We were headed south as our last twenty four hours with the SMO3DJJ van and our Australian friends quickly approached. Having spent the past two weeks exploring the west coast of Norway with them, it felt as if we were about to say goodbye to some of our childhood friends. It is amazing how intensely the friendships you make while travelling grow and then all of a sudden you must head in your different directions. We drove towards a tiny village called Trandal that home to only 10 people and only accessible via ferry. The excursion would be 150km in the opposite direction for us, however, as our friends had reached the northern most point in their journey a few days ago and we had not been ready to say goodbye, we stayed on. The weather had also been improving and we could not pass up the opportunity to see “the most beautiful swing in the world”.
Laying beneath a mountain of bags, pillows and blankets in the van, we heard the clunk of the ferry pulling up to our destination. We were hiding in the back of our friends van, a method we had used for every ferry so far in order to avoid the budget crippling cost. Although they are not overly expensive (4€ – 12€), they must be used quite frequently in the west of Norway. Once given the all clear from Kyle, we exploded up from under our layers of camouflage, gasping for air. We immediately turned off the main road and followed a narrower road which hugged the water’s edge. It was only a 30 minute drive before we reached the small village of Strandal, the port from which our next ferry would depart. There was only three ferries a day and we had a 2 hour wait before the next one. The sun shone through a gap in the thick blanket of clouds, creating the perfect opportunity for us to try and catch a fish. We took out the fishing rod and along with Kyle, we stood at the end of the jetty and cast our first line. As we watched the lure glide through the water, we spotted a large fish come within millimetres of the hook before darting away. Kyle reeled the line in and we leapt in excitement. Our first cast of the day and we had almost caught a fish! That was the last fish we saw for almost an hour..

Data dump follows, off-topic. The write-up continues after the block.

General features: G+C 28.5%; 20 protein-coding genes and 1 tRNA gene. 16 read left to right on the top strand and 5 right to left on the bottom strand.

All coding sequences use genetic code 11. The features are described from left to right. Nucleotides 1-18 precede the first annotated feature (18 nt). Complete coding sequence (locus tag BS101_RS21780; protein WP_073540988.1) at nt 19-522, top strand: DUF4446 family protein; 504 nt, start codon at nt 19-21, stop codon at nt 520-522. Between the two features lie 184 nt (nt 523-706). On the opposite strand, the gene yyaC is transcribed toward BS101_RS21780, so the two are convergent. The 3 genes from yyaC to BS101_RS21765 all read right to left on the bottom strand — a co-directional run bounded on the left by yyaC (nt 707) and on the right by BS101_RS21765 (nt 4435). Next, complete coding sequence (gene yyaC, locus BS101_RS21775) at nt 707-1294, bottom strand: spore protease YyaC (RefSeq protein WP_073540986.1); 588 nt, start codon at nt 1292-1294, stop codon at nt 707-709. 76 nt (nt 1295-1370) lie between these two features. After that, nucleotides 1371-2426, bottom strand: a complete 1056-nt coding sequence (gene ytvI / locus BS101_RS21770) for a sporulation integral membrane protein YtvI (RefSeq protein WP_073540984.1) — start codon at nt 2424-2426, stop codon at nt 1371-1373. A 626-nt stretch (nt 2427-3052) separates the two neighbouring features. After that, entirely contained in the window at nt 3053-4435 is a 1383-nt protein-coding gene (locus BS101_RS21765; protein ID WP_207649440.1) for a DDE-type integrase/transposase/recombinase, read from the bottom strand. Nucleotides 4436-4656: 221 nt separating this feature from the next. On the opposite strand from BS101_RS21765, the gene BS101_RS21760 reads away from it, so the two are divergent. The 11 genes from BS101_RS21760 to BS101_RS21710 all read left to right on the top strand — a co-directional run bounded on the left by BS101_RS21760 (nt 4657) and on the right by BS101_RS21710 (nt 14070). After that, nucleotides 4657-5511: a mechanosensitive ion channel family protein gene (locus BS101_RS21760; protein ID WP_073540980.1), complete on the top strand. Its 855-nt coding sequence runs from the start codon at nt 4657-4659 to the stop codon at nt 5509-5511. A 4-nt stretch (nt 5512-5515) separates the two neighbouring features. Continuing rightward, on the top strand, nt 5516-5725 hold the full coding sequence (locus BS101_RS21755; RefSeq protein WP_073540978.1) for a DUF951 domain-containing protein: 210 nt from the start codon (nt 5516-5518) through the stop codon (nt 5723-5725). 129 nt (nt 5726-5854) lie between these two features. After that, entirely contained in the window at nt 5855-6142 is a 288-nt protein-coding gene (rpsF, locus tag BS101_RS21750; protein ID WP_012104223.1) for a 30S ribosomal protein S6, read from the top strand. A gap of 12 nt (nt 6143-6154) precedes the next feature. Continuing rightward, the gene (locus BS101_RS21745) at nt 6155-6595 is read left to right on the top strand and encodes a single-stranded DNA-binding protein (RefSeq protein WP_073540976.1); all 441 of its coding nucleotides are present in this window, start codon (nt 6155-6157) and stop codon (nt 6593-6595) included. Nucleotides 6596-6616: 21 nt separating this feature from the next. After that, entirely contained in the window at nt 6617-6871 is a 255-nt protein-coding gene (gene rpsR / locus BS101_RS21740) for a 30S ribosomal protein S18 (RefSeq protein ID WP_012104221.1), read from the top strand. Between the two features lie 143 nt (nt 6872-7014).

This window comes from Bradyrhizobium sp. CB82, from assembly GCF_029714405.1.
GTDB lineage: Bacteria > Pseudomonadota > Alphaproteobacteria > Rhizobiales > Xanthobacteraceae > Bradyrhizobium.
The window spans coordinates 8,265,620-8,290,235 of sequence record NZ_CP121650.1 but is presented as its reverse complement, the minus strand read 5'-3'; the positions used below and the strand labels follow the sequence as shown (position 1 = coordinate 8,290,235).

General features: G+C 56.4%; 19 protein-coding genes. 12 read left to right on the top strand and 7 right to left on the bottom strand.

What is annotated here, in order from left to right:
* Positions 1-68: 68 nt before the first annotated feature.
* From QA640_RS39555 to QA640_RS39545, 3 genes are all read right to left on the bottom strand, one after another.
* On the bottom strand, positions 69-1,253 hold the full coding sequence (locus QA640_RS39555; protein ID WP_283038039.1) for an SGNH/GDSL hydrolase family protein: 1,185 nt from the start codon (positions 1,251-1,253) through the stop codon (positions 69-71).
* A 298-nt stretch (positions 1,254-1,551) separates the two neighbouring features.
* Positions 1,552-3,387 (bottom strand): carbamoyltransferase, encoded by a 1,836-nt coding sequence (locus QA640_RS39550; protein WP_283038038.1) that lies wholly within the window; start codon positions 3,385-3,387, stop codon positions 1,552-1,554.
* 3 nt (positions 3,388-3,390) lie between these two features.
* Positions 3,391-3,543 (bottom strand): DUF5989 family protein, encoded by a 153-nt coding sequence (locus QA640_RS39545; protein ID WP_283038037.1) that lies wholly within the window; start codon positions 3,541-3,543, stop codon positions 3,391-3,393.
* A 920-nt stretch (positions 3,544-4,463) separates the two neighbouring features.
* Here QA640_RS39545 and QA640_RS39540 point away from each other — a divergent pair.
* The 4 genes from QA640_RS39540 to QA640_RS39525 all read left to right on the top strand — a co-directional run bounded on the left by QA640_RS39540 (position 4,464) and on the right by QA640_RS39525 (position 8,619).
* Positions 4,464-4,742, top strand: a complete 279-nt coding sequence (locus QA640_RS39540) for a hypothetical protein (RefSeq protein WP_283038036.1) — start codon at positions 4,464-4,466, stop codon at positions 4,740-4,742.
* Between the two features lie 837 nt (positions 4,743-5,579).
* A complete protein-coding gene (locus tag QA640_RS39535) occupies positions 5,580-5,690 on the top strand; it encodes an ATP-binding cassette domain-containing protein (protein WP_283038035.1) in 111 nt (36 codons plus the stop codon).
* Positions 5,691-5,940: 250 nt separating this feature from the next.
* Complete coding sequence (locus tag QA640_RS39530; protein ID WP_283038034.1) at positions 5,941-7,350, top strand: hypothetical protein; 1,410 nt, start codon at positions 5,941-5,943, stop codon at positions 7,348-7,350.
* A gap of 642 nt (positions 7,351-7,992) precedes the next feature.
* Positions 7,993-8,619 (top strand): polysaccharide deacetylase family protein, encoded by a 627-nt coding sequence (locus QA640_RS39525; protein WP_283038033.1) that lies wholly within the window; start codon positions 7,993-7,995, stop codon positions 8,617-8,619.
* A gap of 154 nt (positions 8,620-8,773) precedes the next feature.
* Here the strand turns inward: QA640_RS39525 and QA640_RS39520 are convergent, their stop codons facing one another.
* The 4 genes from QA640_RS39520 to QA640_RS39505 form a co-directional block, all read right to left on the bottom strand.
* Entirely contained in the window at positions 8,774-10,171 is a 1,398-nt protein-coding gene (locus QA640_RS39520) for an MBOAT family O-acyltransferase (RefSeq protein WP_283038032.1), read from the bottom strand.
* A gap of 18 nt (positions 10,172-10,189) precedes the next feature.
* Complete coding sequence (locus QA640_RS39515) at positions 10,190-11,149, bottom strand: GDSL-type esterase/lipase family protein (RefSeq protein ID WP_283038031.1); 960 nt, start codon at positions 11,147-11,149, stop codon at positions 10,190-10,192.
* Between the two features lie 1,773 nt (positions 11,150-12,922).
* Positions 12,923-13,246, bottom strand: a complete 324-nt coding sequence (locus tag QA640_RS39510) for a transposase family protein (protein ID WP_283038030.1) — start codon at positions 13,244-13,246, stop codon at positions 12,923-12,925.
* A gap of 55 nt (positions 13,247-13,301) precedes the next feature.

After giving up on fishing we headed back to the van just as the ferry approached from the distance. Within minutes we were crossing the fjord towards Trandal and the short trip would soon be over. Having no idea where the swing was as we had only read about it being at a pub, the SMO3DJJ van drove slowly along Trandal’s only road. Sure enough we came across a sign with the name of the pub. As we approached the building we were amazed by the beautiful view before us. The classic red Norwegian-style house stood between two newer buildings. They were wrapped around two halves of a tree trunk and built to resemble log cabins. They looked authentic, like a person’s home. Sitting on the hillside, it gazed across to the fjord and the 1450m mountains raising almost vertically from the waters edge. Vibrant green vegetation grew halfway to the top, before turning into bare stone and snow. Between two peaks stood a glacier which fed a dozen waterfalls that cascaded into the fjord below. It was already truly amazing, and we had not even left the car.Opening the van doors we were instantly greeted by a young man named Daniel who was friendly and introduced himself to us as the owner of the pub. He told us he hoped to see us later and then walked down a gravel path from our carpark. We soon followed him, continuing to be amazed by the views. Walking alongside the timber building, it soon opened up to a large exposed deck. It was covered with dozens of tables and chairs, all made of timber. One of the newer buildings had a skylight roof which gave you the feeling of being both indoors and outdoors at the same time. It also had some lower chairs which were wrapped in reindeer pelts and a small stage for music. We leant against the railing of the deck, lost in the view across the mountainous fjord when a lovely lady came over and began talking to us. She offered to show us around. We followed her down a gravel path which led to a full size performance stage, also entirely made of timber. Beside the stage was another log style cabin, only much larger which was used to cater for parties, wedding and all other events. Everywhere we looked we saw logs, including, the grassed roof “viking bar” which was half stone work and half timber. It doubled as an outdoor bar and also the toilet block. The front doors were painted with viking characters, very fitting for the atmosphere. The most amazing part of everything we saw was the fact it was empty. It was the most incredible pub we have ever experienced, and we could not believe we had it to ourselves.The Norwegian weather was once again looking after us as we gathered our camera gear and ventured off to take photos. We walked down a small cobble stone trail running beside the pub that overlooked the fjord. Our eyes were drawn instantly to the swing hanging four meters off of a tree’s thick branch. The distinctive size of the tree was unmatched on the green grassy hillside with the bright blue fjord below. As the swing began less than a foot’s step from the path and the hill rolled away steeply beneath, swinging gave the impression one was soaring meters above the fjord. Combined with its central position between two large mountain peaks and the glacier between, it was an incredibly mesmerising experience.